At this point it probably isn’t a secret that tablet sales have leveled off, and in some cases they have declined. Pretty much anywhere you care to look you’ll see evidence that the tablet market just isn’t as strong as it once was. It’s undeniable that touch-only tablets have utility, but it seems that the broader market has been rather lukewarm about tablets. I suspect at least part of the problem here is that the rise of the phablet has supplanted small tablets. Large tablets are nice to have, but almost feel like a luxury good when they’re about as portable as an ultrabook. While a compact laptop can’t easily be used while standing, or any number of other situations where a tablet is going to be better, a compact laptop can do pretty much anything a touch-only tablet can. A laptop is also going to be clearly superior for a significant number of cases, such as typing or precise pointing.

As a result, large touch-only tablets feel like they’ve been limited to home use as a computer away from the computer. Tablets are great when you’re on the couch or in bed, but once you get to this point there are some obvious questions as to whether it makes sense to drop $500+ USD on a tablet that seems to have relatively limited utility. The Surface lineup has been showing signs of growth, but in general the Surface is more of a mix between laptop and tablet rather than a tablet. I would argue that given the OS and overall design that the Surface and Surface Pro are really more laptop than tablet, even if at the hardware level the Surface Pro 4 and Surface 3 are basically tablets with kickstands and keyboard covers.

If you’re guessing that this means Apple has had some issues with growing sales of their iPad lineup, you’d be right. From my first experiences with the iPad 3, I was impressed with the improved user experience for things like web browsing and other smartphone tasks, but I never really felt like it made enough sense to get one for myself. The iPad Air 2 was once again impressive and I felt like I could recommend it to other people that wanted a tablet, but I personally struggled to come up with a reason why I would buy it.

This brings us to the iPad Pro. This is probably the first time Apple has seriously deviated from traditional iPad launches, putting together a tablet built for (limited) productivity and content creation rather than just simple content consumption, creating what's arguably the iPad answer to the Surface Pro. To accomplish this, Apple has increased the display size to something closer to that of a laptop, and we see the addition of a stylus and a keyboard cover for additional precision inputs. Of course, under the hood there have been a lot of changes as well, so the usual spec sheet can be found below to summarize those changes.

  Apple iPad Air 2 Apple iPad Pro
SoC Apple A8X
3 x Apple Typhoon @ 1.5GHz
Apple A9X
2 x Apple Twister @ 2.2GHz
GPU PowerVR 8 Cluster Series6XT
(Apple GXA6850)
PowerVR 12 Cluster Series7XT
NAND 16/64/128GB 32/128GB
Display 9.7" 2048x1536 IPS LCD 12.9" 2732x2048 IPS LCD
Size and Mass 240 x 169.5 x 6.1mm
437g WiFi, 444g LTE
305.7 x 220.6 x 6.9 mm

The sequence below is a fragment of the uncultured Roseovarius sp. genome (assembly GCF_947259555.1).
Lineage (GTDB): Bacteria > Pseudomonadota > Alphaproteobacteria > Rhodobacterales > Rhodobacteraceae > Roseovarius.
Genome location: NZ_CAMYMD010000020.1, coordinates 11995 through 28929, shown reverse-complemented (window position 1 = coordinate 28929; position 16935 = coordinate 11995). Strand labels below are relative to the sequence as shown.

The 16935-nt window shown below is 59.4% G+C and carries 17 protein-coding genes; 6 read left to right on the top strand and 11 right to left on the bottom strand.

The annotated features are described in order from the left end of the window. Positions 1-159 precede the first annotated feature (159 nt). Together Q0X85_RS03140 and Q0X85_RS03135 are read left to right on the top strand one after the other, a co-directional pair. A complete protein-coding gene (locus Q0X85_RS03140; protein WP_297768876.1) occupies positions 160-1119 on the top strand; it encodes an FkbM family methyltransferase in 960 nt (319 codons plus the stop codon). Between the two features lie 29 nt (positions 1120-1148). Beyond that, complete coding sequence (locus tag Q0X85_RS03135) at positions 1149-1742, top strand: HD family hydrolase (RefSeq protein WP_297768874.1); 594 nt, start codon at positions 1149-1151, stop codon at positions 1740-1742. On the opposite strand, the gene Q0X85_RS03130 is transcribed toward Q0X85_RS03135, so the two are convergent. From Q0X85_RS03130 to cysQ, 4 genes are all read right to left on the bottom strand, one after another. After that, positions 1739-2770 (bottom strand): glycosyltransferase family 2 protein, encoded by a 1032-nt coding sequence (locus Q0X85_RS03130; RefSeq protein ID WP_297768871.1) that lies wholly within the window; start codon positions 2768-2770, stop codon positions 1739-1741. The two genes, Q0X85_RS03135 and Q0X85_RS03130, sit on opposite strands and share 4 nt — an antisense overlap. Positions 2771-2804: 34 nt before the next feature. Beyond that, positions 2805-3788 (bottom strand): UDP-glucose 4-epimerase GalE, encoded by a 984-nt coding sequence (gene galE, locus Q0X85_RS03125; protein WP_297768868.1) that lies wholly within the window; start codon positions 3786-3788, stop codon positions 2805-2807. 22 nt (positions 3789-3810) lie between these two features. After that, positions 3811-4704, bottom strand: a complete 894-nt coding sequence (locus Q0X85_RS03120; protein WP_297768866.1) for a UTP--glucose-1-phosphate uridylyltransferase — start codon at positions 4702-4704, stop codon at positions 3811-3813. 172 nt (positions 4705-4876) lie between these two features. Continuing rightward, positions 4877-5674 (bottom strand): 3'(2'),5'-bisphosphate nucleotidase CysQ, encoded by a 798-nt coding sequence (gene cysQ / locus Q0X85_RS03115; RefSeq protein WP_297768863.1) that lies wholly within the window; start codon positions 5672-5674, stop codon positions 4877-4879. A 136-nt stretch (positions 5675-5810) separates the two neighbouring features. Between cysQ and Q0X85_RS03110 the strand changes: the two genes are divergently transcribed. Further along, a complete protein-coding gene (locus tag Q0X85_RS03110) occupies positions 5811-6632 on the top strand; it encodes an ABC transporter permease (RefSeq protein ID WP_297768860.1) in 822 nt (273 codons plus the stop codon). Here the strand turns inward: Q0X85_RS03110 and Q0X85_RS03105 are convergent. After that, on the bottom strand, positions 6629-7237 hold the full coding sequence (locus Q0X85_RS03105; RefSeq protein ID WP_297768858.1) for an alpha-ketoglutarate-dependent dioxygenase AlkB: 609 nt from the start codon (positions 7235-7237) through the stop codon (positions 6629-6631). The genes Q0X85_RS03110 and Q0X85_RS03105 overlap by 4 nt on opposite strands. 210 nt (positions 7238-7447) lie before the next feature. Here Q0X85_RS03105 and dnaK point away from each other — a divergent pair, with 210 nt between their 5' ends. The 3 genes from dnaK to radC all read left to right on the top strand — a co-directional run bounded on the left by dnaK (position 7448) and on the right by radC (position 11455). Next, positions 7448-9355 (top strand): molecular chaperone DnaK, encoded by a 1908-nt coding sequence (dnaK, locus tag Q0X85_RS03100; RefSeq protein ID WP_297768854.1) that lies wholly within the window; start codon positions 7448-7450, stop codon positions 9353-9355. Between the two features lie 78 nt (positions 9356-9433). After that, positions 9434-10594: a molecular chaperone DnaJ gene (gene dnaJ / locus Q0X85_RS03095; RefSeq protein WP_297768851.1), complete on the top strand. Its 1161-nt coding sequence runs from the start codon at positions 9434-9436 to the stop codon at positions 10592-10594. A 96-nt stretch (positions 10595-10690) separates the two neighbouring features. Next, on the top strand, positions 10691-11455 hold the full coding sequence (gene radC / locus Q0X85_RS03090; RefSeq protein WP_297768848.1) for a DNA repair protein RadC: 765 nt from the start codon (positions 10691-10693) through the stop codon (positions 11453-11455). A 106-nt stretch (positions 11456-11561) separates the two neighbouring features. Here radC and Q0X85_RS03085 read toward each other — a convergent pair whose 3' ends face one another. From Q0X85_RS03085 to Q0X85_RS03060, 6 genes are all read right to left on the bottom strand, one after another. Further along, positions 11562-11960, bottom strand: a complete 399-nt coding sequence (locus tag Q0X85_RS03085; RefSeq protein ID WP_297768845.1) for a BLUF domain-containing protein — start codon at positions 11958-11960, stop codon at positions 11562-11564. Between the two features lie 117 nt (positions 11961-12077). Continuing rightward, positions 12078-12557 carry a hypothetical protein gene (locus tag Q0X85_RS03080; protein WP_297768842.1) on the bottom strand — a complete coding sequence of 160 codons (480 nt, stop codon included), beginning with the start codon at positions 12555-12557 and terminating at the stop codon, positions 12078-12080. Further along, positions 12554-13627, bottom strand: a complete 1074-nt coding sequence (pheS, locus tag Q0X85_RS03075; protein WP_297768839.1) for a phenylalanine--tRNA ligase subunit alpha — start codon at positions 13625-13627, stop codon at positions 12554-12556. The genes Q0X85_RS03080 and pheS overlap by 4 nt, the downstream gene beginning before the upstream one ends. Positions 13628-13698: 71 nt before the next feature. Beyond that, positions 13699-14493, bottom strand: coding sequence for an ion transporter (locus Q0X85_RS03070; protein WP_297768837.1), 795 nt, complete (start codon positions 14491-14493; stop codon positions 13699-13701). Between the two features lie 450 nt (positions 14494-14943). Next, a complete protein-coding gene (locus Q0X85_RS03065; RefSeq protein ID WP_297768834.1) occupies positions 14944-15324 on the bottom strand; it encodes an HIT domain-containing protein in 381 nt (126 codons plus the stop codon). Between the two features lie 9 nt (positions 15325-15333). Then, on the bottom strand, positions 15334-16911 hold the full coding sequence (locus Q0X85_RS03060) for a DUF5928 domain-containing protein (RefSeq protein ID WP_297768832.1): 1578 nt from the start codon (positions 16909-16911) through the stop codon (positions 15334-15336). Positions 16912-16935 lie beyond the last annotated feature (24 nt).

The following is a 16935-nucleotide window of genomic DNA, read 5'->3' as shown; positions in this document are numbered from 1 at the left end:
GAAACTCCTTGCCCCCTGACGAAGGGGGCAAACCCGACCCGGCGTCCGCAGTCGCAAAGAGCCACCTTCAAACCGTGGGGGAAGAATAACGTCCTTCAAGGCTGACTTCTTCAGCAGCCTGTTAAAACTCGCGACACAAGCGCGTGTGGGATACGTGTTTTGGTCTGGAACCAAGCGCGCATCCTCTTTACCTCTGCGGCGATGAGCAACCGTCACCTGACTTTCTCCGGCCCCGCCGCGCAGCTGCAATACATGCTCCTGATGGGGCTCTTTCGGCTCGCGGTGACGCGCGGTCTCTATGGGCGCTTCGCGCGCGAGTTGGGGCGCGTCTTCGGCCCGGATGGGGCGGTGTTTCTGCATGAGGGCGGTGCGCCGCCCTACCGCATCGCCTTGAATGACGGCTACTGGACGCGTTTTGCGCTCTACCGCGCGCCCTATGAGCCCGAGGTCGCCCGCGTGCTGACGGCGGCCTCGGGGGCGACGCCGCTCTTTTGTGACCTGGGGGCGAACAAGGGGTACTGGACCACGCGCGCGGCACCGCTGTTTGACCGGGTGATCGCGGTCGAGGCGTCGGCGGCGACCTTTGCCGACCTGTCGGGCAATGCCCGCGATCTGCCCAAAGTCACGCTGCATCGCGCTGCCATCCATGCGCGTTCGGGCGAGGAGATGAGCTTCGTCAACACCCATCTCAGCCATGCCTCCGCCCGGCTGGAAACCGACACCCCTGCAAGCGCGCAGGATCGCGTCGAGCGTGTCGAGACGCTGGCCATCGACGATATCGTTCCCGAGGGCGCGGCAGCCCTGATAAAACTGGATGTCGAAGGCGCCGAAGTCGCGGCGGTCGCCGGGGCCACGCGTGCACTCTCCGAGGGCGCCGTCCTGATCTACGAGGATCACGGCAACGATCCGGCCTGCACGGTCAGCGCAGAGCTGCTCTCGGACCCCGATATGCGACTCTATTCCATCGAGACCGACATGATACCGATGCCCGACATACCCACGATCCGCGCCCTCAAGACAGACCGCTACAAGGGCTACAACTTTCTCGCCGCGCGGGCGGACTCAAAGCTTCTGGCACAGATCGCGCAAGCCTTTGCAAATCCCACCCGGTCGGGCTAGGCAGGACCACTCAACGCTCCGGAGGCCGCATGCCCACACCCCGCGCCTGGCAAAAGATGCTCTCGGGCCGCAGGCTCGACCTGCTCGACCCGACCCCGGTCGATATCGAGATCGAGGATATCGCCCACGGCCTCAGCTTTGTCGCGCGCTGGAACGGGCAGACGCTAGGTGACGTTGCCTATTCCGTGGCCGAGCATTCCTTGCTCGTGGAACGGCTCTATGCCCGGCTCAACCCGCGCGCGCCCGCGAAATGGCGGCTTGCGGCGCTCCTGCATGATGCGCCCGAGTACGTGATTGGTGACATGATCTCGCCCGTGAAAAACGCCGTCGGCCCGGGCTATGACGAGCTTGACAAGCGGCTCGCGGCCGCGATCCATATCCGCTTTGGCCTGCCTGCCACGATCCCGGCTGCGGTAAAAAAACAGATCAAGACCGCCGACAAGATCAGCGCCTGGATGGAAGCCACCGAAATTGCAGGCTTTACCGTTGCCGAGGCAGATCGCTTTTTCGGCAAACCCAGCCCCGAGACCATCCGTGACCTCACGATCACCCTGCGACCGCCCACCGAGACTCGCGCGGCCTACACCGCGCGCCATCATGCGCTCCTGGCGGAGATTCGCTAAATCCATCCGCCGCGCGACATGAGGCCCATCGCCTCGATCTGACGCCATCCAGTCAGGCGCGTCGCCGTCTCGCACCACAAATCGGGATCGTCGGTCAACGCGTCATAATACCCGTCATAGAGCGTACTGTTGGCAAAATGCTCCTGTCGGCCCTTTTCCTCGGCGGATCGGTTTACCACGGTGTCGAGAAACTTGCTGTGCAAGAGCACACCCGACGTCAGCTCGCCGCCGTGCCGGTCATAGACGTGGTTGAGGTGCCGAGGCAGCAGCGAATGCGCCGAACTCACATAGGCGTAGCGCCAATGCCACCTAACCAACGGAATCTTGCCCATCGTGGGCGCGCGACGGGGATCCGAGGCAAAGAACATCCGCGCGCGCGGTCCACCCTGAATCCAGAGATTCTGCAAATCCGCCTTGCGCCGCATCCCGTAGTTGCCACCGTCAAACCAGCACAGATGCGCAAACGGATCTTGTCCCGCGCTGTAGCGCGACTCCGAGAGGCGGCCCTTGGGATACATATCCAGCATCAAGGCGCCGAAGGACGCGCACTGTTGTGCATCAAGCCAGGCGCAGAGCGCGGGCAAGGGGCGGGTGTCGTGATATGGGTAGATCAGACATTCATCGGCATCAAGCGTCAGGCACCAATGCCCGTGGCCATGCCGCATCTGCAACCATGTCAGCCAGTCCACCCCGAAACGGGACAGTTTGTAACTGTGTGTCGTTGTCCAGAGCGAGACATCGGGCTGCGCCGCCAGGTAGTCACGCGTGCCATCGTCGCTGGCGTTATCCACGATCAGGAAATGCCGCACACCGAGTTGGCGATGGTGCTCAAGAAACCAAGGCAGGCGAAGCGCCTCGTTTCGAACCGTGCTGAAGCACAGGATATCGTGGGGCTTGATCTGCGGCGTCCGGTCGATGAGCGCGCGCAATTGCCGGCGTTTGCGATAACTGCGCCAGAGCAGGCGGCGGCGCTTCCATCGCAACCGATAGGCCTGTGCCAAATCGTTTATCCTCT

713g WiFi, 723g LTE
Camera 8MP Rear-Facing, f/2.4, 1.1 micron, 1.2MP Front-Facing, f/2.2
Battery 27.3Wh 38.5Wh
Launch OS iOS 8 iOS 9
Cellular Connectivity MDM9x25 Category 4 LTE + GPS/GNSS in Cellular SKU
Other Connectivity 2x2 802.11a/b/g/n/ac + BT 4.2, Apple Lightning
SIM Optional NanoSIM
Price $499/599/699 16/64/128GB $799/949/1079 32/128GB/128GB LTE

At a high level, the iPad Pro gains a larger display with a higher resolution, more memory, a new SoC, and a larger battery to compensate for the change in display size. In addition to these changes, the iPad Pro also brings noticeable changes to the speakers, with an increase to four speakers which allow the iPad Pro to compensate for device orientation when projecting stereo audio.


The most immediate change that you can see in the iPad Pro is the sheer size. The 12.9” display of the iPad Pro basically makes it feel like you’re carrying a laptop around. I would argue that this doesn’t actually affect the portability of the iPad Pro, but this is mostly because the iPad Air 2 was something that I only carried in a backpack to begin with. People carrying their tablets in a small bag, purse, or even just in their hands will notice the difference, so the change in size might be more or less noticeable depending upon how you carry things around.

The increase in size does affect weight. After significant use, I honestly don’t think the mass is a significant issue. It does feel heavier than the iPad Air 2, but the mass distribution is such that there isn’t a ton of battery hanging out at the edges of the device where it’ll affect the moment of inertia. This does raise the question of whether Apple included enough battery for sufficient battery life, but that’s a question best left for the rest of the review.

In terms of design, the iPad Pro is rather unremarkable if you’ve ever seen an iPad Air before; it is for all intents and purposes a bigger iPad Air. On the front, the display dominates, with some bezels on the sides and top. The top has the front-facing camera, and the bottom has the home button with TouchID.

Looking at the sides of the tablet, the top edge has the power button and 3.5mm port, along with two of the four speakers. The right edge has the volume buttons, and the bottom edge has the Lightning port and the other two speakers. The left edge is mostly empty, but contains the Smart Connector for the Smart Keyboard and similar accessories.